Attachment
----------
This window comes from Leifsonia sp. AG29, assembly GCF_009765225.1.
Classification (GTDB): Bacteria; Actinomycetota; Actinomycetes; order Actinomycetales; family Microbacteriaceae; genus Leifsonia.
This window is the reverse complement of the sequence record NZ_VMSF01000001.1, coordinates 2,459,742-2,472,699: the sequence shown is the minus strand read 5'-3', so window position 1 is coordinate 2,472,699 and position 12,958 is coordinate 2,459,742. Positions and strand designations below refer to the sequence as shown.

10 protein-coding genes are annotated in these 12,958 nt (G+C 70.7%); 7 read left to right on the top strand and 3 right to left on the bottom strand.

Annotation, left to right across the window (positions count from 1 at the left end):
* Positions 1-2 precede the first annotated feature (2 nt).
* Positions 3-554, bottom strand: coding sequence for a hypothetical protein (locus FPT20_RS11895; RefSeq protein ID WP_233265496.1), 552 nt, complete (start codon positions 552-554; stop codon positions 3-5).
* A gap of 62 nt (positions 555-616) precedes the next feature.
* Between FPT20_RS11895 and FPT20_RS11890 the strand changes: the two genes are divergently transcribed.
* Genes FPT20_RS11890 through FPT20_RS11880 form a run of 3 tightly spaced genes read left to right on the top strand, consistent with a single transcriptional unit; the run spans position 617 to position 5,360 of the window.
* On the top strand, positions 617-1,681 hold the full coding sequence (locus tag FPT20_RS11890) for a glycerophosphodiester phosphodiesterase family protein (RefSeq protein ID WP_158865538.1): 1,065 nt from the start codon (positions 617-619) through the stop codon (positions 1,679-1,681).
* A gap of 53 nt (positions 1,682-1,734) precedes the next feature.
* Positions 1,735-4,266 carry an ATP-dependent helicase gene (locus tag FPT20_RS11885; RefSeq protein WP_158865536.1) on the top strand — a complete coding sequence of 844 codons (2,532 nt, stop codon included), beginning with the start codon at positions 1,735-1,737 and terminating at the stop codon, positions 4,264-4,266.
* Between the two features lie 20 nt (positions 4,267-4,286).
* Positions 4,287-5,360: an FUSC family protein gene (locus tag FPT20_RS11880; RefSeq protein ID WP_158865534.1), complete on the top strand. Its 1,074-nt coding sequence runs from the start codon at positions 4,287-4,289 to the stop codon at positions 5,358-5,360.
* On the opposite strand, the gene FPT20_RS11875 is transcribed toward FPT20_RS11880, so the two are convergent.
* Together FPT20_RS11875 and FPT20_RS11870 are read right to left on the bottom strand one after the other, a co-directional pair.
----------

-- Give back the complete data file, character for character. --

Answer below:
This window comes from Leifsonia sp. AG29, assembly GCF_009765225.1.
Classification (GTDB): Bacteria; Actinomycetota; Actinomycetes; order Actinomycetales; family Microbacteriaceae; genus Leifsonia.
This window is the reverse complement of the sequence record NZ_VMSF01000001.1, coordinates 2,459,742-2,472,699: the sequence shown is the minus strand read 5'-3', so window position 1 is coordinate 2,472,699 and position 12,958 is coordinate 2,459,742. Positions and strand designations below refer to the sequence as shown.

10 protein-coding genes are annotated in these 12,958 nt (G+C 70.7%); 7 read left to right on the top strand and 3 right to left on the bottom strand.

Annotation, left to right across the window (positions count from 1 at the left end):
* Positions 1-2 precede the first annotated feature (2 nt).
* Positions 3-554, bottom strand: coding sequence for a hypothetical protein (locus FPT20_RS11895; RefSeq protein ID WP_233265496.1), 552 nt, complete (start codon positions 552-554; stop codon positions 3-5).
* A gap of 62 nt (positions 555-616) precedes the next feature.
* Between FPT20_RS11895 and FPT20_RS11890 the strand changes: the two genes are divergently transcribed.
* Genes FPT20_RS11890 through FPT20_RS11880 form a run of 3 tightly spaced genes read left to right on the top strand, consistent with a single transcriptional unit; the run spans position 617 to position 5,360 of the window.
* On the top strand, positions 617-1,681 hold the full coding sequence (locus tag FPT20_RS11890) for a glycerophosphodiester phosphodiesterase family protein (RefSeq protein ID WP_158865538.1): 1,065 nt from the start codon (positions 617-619) through the stop codon (positions 1,679-1,681).
* A gap of 53 nt (positions 1,682-1,734) precedes the next feature.
* Positions 1,735-4,266 carry an ATP-dependent helicase gene (locus tag FPT20_RS11885; RefSeq protein WP_158865536.1) on the top strand — a complete coding sequence of 844 codons (2,532 nt, stop codon included), beginning with the start codon at positions 1,735-1,737 and terminating at the stop codon, positions 4,264-4,266.
* Between the two features lie 20 nt (positions 4,267-4,286).
* Positions 4,287-5,360: an FUSC family protein gene (locus tag FPT20_RS11880; RefSeq protein ID WP_158865534.1), complete on the top strand. Its 1,074-nt coding sequence runs from the start codon at positions 4,287-4,289 to the stop codon at positions 5,358-5,360.
* On the opposite strand, the gene FPT20_RS11875 is transcribed toward FPT20_RS11880, so the two are convergent.
* Together FPT20_RS11875 and FPT20_RS11870 are read right to left on the bottom strand one after the other, a co-directional pair.